Iowa Supreme Court Affirms Conservator’s Authority to Enter into Farm Leases

May 21, 2021 | Kitt Tovar Jensen

On May 21, 2021, the Iowa Supreme Court determined that a district court had improperly reformed farm leases entered into between a farmer’s conservator and his family members. The decision affirmed an earlier order from the Court of Appeals that had overturned the district court’s modification. On review, the Supreme Court agreed that the conservator had the authority to enter into the leases on behalf of the ward and that the conservator did not breach its fiduciary duty.


A farmer used “handshake” agreements to lease about half of his 18,000 acres of farmland to family members at discounted rates. Family members generally did not know what rates other family members received. After a stroke rendered the farmer unable to handle his own affairs, the farmer’s three children disagreed on how to handle the business. The court appointed a conservator and guardian ad litem for the farmer, and the farmer’s children, the conservator, and the GAL participated in mediation.

The mediation produced a family settlement agreement under which the three children agreed to serve on the family council and provide guidance for the conservator regarding the farmer’s past course of dealings. The family council provided a recommendation that (1) “[a]ll current farm leases will remain in effect”; (2) “[a]ll farm leases shall be extended to the year 2030”; and (3) “[r]ents will be calculated at the Iowa State University cash rent for medium quality ground, effective March 1, 2018, less $40 per acre as per past course of dealing.” The guardian requested approval of the agreement, which the court granted.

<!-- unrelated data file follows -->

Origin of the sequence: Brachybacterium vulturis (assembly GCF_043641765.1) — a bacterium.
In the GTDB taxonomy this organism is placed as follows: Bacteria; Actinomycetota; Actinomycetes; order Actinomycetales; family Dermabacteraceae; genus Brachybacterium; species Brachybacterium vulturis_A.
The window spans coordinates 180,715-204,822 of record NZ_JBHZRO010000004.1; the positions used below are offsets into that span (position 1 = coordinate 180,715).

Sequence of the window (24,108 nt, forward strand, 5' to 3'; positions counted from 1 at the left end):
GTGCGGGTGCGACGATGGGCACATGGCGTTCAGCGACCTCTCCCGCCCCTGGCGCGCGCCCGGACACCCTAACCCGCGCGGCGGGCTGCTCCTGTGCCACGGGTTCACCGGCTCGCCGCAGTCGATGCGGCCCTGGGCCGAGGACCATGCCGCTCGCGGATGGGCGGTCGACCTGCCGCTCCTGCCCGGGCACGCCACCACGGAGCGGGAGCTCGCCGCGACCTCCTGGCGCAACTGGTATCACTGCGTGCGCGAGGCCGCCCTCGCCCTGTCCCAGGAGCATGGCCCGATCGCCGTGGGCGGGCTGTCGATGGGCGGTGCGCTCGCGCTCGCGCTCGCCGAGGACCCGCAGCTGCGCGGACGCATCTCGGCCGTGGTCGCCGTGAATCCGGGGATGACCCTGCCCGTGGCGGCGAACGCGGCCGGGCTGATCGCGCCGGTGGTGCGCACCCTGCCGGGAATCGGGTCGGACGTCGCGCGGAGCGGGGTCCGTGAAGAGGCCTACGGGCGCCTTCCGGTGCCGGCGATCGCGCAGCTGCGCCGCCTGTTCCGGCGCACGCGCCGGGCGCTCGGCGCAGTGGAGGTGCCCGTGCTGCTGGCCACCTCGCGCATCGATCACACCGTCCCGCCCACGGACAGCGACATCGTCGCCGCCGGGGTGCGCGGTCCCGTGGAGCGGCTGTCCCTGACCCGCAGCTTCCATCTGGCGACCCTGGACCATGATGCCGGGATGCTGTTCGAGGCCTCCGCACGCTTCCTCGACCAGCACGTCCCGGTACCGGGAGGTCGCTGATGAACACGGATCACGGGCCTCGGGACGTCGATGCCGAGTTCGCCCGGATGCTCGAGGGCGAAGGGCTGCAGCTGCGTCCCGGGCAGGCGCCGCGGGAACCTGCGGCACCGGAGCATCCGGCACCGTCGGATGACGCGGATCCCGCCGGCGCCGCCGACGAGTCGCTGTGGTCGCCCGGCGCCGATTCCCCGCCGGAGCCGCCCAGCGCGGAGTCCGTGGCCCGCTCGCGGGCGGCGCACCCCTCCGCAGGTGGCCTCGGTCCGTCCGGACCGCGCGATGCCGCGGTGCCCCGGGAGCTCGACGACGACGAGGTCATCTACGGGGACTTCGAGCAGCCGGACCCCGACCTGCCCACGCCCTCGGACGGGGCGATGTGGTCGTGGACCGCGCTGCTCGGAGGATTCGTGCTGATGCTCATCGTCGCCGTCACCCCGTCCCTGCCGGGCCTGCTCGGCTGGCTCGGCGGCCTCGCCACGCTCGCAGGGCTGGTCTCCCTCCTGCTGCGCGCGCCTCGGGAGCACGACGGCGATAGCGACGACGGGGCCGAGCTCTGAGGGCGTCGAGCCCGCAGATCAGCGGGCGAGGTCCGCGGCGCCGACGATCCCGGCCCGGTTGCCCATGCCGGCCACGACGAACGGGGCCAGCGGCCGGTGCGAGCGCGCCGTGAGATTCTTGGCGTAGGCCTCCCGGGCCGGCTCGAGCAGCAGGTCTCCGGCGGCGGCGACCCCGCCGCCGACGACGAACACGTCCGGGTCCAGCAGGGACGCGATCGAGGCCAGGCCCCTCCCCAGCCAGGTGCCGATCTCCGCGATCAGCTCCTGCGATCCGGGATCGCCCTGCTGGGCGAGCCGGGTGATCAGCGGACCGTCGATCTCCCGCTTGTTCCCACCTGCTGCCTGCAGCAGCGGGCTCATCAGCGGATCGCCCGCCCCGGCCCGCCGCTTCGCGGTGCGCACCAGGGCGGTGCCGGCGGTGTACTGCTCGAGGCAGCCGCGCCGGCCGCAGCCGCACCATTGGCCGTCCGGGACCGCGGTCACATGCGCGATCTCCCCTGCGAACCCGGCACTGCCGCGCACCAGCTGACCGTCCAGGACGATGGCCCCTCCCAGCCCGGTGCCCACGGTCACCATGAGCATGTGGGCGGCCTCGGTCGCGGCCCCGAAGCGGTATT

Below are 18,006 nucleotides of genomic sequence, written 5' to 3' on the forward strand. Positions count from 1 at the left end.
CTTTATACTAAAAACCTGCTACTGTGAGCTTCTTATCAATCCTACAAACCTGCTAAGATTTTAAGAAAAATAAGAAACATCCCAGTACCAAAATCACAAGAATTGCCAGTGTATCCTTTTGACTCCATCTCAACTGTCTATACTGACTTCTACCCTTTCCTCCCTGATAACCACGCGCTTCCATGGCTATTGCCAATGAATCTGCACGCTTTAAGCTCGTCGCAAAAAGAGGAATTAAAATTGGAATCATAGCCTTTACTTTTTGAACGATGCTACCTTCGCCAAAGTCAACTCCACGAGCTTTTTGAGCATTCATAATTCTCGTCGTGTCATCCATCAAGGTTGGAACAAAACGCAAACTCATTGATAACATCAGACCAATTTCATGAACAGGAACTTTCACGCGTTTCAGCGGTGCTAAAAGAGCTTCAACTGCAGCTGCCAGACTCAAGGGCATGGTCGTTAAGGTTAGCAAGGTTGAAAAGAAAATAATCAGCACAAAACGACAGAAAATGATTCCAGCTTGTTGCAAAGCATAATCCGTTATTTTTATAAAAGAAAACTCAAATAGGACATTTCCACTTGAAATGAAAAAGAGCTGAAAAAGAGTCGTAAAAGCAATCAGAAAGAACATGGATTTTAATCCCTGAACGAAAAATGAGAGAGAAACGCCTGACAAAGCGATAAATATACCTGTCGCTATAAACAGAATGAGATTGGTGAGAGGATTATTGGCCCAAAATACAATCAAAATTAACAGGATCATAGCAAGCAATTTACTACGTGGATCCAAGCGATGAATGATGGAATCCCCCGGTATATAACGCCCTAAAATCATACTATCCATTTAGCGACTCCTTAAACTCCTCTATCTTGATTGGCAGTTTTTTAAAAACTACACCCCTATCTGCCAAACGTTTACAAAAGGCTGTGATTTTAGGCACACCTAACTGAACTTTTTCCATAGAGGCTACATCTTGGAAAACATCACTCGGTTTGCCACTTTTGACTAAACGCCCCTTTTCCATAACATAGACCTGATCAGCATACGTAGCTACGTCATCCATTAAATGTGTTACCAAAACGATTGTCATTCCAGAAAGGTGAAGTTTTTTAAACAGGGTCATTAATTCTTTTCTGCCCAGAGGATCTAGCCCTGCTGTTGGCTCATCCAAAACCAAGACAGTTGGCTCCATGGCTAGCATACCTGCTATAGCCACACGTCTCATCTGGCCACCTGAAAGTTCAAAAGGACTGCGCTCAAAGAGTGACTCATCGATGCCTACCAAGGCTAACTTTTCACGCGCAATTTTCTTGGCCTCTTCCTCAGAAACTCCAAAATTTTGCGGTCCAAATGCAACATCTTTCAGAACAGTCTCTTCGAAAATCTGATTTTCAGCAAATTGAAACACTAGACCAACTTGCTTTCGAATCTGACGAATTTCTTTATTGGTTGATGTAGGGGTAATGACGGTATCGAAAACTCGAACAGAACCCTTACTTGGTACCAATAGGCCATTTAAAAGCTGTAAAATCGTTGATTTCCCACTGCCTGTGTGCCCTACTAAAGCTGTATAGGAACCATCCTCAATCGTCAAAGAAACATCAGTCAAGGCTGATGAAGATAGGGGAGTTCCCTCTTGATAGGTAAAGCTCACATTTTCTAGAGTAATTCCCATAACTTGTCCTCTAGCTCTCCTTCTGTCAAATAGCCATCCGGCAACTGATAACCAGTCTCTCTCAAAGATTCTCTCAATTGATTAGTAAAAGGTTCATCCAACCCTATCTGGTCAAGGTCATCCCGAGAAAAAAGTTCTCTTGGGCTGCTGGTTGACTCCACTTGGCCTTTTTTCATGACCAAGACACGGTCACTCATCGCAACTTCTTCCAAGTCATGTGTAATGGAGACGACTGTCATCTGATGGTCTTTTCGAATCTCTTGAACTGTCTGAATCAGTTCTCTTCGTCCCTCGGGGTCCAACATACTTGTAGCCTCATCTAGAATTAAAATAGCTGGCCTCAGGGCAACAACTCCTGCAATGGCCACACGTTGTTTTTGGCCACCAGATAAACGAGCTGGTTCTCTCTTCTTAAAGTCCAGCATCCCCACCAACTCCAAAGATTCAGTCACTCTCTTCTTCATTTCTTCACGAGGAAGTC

Soon after, the conservator petitioned the district court for authorization to execute and enter into any agreements necessary to manage the farmer’s land. With agreement from the GAL, the court granted this application as well. The conservator entered in written leases with all family-member tenants. To continue the farmer’s practice of giving discounts to family members, the conservator gave the requested $40-per-acre discounts to the farmer’s three children. The lease term ran until 2030 as recommended in the family settlement agreement.  

Despite the written farm leases, the siblings began to disagree over the use of the farmland. The conservator filed an application requesting that the court resolve these disputes and determine whether it had breached its fiduciary duty to the farmer by relying on the family council’s recommendation. At this time, the farmer’s two sons came forward claiming that the $40-per-acre discount was inconsistent with their father’s past practice.

The district court modified the farm leases to include only a $25-per-acre discount. The farmer’s daughter, who had maintained that the $40-per-acre discount was consistent with the farmer’s past practices, appealed. The Court of Appealsdetermining that the leases were not subject to judicial revision—reversed the district court’s order. The farmer’s two sons and a new GAL requested further review, which the Supreme Court granted.

Conservator Authority to Act on Behalf of Ward